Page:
Parallax scrolling effects can be amazing – but only if your visitors can actually view them on their device

They minimize the effect of your design, frustrate your viewers and ultimately waste your time and effort. Your viewers' frustration could result in a sales downturn, which could lead to your employer cutting you out of the equation.

The fix: Keep your audience in mind

Think of who you're designing for. If it's a tech-savvy audience that likely has access to the fastest Internet and the sharpest devices, you're probably okay experimenting with high-tech, advanced design elements. If you're not sure, it's best to play it safe and create designs that look great in any format.

  • Pro tip: if you're working on a freelance project, make sure you know the audience you're trying to reach. Knowing the age and demographic of your audience can help you design an experience that not only works for their technology, but that appeals to their personality.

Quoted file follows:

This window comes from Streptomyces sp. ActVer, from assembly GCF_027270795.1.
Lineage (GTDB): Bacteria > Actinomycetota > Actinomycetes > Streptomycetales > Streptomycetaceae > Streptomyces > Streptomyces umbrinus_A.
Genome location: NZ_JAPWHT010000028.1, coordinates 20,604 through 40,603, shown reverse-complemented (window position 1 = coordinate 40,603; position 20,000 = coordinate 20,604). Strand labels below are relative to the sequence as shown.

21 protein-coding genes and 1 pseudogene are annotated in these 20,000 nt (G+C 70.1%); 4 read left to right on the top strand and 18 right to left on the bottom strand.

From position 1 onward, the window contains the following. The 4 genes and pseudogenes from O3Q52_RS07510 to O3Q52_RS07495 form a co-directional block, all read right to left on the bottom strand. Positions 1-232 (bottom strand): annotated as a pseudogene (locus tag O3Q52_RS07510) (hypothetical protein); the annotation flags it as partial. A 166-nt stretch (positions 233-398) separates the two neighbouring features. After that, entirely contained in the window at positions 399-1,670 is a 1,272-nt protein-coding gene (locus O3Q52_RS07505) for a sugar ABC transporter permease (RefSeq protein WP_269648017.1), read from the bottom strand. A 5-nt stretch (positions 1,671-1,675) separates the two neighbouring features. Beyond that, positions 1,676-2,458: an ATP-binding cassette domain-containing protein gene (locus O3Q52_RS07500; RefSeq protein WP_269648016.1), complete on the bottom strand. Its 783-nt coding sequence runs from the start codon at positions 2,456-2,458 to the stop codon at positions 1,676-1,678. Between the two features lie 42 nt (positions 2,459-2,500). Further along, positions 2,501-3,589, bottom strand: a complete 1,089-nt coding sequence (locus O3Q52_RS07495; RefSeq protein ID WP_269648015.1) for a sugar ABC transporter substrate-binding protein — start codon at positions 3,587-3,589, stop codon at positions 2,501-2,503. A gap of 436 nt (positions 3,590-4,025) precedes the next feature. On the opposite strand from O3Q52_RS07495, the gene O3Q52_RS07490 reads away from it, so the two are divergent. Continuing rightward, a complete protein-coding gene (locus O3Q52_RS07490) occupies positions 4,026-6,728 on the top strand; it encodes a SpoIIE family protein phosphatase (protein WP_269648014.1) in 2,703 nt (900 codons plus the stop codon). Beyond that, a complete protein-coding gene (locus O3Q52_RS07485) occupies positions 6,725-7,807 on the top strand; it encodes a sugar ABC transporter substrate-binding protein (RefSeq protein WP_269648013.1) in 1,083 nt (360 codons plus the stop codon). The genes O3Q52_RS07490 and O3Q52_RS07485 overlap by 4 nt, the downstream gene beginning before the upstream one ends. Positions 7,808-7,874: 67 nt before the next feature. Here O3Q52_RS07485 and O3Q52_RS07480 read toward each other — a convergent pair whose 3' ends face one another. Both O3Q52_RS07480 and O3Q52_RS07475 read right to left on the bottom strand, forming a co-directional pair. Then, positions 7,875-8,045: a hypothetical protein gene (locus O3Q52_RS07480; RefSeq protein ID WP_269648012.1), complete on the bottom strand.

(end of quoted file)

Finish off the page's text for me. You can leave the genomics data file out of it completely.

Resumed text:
03. Designs that aren't compatible across different browsers

There are tons of different browsers out there, and every user prefers a different one. Firefox. Chrome. Safari. Opera. Internet Explorer. And those are only the most popular ones.

Since you can never be sure what browser your audience is using, it's important to make sure your designs are compatible across all platforms. If your designs are widely compatible, they'll reach – and impact – a much larger audience. If they're not, their range could be limited and you could leave potential customers on the table.

The fix: Check your compatibility

Ghostlab is one of many tools for testing your website across different browsers

Check the compatibility of your design across multiple platforms. See screenshots of your designs in different versions of browsers. Use online troubleshooting services to check all the components of your design.

  • Pro Tip: As a final fail-safe, make sure your design works great in even the most finicky browser – like an old version of Internet Explorer.

04. Ignoring negative space

We spend a lot of time looking at and talking about the tangible elements of design. Graphics. Fonts. Colours. Images. We focus on what's there. And sometimes, we forget about what isn't.